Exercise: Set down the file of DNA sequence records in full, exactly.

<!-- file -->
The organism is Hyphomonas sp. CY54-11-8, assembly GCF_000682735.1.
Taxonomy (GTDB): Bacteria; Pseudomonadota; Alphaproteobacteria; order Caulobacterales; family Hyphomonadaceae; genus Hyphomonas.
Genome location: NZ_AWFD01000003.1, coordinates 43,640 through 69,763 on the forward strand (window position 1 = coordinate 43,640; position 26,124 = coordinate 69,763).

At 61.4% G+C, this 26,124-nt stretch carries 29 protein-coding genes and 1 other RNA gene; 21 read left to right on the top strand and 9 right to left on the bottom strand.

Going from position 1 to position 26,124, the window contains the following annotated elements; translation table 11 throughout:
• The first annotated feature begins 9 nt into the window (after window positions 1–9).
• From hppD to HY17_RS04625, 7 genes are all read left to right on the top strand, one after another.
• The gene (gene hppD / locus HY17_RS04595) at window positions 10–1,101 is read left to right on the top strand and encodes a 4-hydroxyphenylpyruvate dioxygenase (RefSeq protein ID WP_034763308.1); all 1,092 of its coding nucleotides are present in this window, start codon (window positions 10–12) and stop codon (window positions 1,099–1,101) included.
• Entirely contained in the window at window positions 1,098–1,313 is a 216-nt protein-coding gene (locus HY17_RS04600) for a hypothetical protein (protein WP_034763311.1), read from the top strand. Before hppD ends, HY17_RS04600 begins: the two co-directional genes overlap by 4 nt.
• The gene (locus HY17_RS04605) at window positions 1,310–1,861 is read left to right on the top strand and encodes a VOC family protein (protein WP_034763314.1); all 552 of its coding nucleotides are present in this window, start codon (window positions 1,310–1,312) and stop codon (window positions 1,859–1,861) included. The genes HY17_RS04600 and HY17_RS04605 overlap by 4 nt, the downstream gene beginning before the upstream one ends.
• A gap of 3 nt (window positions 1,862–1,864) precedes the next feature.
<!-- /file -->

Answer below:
The organism is Hyphomonas sp. CY54-11-8, assembly GCF_000682735.1.
Taxonomy (GTDB): Bacteria; Pseudomonadota; Alphaproteobacteria; order Caulobacterales; family Hyphomonadaceae; genus Hyphomonas.
Genome location: NZ_AWFD01000003.1, coordinates 43,640 through 69,763 on the forward strand (window position 1 = coordinate 43,640; position 26,124 = coordinate 69,763).

At 61.4% G+C, this 26,124-nt stretch carries 29 protein-coding genes and 1 other RNA gene; 21 read left to right on the top strand and 9 right to left on the bottom strand.

Going from position 1 to position 26,124, the window contains the following annotated elements; translation table 11 throughout:
• The first annotated feature begins 9 nt into the window (after window positions 1–9).
• From hppD to HY17_RS04625, 7 genes are all read left to right on the top strand, one after another.
• The gene (gene hppD / locus HY17_RS04595) at window positions 10–1,101 is read left to right on the top strand and encodes a 4-hydroxyphenylpyruvate dioxygenase (RefSeq protein ID WP_034763308.1); all 1,092 of its coding nucleotides are present in this window, start codon (window positions 10–12) and stop codon (window positions 1,099–1,101) included.
• Entirely contained in the window at window positions 1,098–1,313 is a 216-nt protein-coding gene (locus HY17_RS04600) for a hypothetical protein (protein WP_034763311.1), read from the top strand. Before hppD ends, HY17_RS04600 begins: the two co-directional genes overlap by 4 nt.
• The gene (locus HY17_RS04605) at window positions 1,310–1,861 is read left to right on the top strand and encodes a VOC family protein (protein WP_034763314.1); all 552 of its coding nucleotides are present in this window, start codon (window positions 1,310–1,312) and stop codon (window positions 1,859–1,861) included. The genes HY17_RS04600 and HY17_RS04605 overlap by 4 nt, the downstream gene beginning before the upstream one ends.
• A gap of 3 nt (window positions 1,862–1,864) precedes the next feature.